Tuesday, November 4, 2014


Lily Stockman, DTLA, 2014, oil on Indian linen, 60 x 48 in

Luis De Jesus Los Angeles

November 8 - December 20, 2014
Opening Reception: Saturday, November 8, 6-8 PM

"Had I been blessed with even limited access to my own mind there would have been no reason to write. I write entirely to find out what I'm thinking, what I'm looking at, what I see and what it means. What I want and what I fear. ...What is going on in these pictures in my mind?"  
                                                  –Joan Didion

Luis De Jesus Los Angeles is very pleased to present LILY STOCKMAN in her first solo exhibition with the gallery, titled Women, on view from November 8 through December 20, 2014. An artist's reception will be held on Saturday, November 8, from 6:00 to 8:00 p.m.
Lily Stockman's exuberant, vibratory abstract paintings are based on commonplace experience that transcends the "object" to reveal a phenomenological experience for the viewer. They are a distillation of her own immediate interactions in the world: her observations on specific architecture (a drive-in theater in Twentynine Palms, the Art Deco "movie palaces" of Downtown Los Angeles), landscape (the desert palette of Rajasthan, India, and Joshua Tree, California), evolution through repetition (Darwin's finches, Agnes Martin's grids), passions (gardening, Indian textiles), and labors and sacrifices (craft, beauty, purpose). Stockman forces us to look at the object as not so much the result of a process but a representation of one. Her work poses new questions for process in terms of both the analysis and the making of paintings, and points to how multiple activities, histories, and locations can be embedded within single images.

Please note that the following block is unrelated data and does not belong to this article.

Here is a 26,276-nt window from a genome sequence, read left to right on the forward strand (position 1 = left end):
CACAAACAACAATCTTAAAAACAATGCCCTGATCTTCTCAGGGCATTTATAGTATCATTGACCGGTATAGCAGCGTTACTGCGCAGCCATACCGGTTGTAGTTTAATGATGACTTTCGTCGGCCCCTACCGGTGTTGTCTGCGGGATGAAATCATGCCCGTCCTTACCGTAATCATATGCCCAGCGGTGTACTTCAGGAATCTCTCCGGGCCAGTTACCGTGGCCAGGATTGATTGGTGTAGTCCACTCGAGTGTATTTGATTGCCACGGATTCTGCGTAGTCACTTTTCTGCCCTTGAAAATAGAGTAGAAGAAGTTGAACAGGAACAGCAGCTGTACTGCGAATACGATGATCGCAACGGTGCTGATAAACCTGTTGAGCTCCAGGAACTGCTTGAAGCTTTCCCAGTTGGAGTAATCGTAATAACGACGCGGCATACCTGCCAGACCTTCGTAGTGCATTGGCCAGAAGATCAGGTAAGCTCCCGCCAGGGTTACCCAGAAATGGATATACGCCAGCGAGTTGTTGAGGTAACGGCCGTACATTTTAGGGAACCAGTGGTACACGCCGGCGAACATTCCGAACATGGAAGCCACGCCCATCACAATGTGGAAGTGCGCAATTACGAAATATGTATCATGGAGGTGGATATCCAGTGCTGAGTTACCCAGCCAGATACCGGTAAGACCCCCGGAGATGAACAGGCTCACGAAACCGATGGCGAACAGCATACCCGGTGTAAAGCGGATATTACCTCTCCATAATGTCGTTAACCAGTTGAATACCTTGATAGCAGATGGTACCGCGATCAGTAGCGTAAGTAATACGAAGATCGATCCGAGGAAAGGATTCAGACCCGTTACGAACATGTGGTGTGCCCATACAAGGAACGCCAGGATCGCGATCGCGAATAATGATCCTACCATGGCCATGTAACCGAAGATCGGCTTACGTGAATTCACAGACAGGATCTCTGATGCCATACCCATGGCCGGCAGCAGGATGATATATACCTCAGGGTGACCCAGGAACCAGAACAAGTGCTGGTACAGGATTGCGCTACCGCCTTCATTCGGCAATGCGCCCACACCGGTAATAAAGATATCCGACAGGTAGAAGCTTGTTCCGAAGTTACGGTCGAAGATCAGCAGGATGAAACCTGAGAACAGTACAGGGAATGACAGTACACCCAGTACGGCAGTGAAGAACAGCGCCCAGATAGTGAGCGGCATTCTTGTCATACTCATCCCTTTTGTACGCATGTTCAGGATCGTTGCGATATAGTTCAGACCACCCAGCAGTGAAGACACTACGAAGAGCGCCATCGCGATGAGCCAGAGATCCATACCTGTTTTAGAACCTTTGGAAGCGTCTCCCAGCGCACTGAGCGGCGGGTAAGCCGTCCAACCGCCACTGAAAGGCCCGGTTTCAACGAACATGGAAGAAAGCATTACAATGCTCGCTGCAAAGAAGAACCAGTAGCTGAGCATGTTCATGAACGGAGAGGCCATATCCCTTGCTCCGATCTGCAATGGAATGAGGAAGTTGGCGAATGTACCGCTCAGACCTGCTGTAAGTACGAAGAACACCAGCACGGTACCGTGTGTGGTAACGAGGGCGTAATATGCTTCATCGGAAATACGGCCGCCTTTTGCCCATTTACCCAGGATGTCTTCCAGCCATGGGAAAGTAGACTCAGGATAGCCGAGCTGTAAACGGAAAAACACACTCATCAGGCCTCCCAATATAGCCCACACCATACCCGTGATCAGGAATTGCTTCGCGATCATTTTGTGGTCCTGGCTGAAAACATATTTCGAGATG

Lily Stockman, Baboon, 2014, oil on Indian linen, 52 x 32 in

Borrowing from a banquet of art historical traditions (she is a student of both Indian miniature and Mongolian thangka painting), Stockman's work is athletic and rigorously anti-technology; hers is a practice devoted to the hand, the pulled line, and multiple layers of transparencies that serve to coax her curiosity about the physical process of making a painting. The Women are suggested through a combination of pared down geometricized compositions that employ tubular lines, heightened colors (Pepto pink, gunmetal grey) and bawdy, organic shapes suggestive of body parts. Yet the works are not the contrived detritus or byproduct of art history--neither a form of appropriation nor a form of conceptual painting.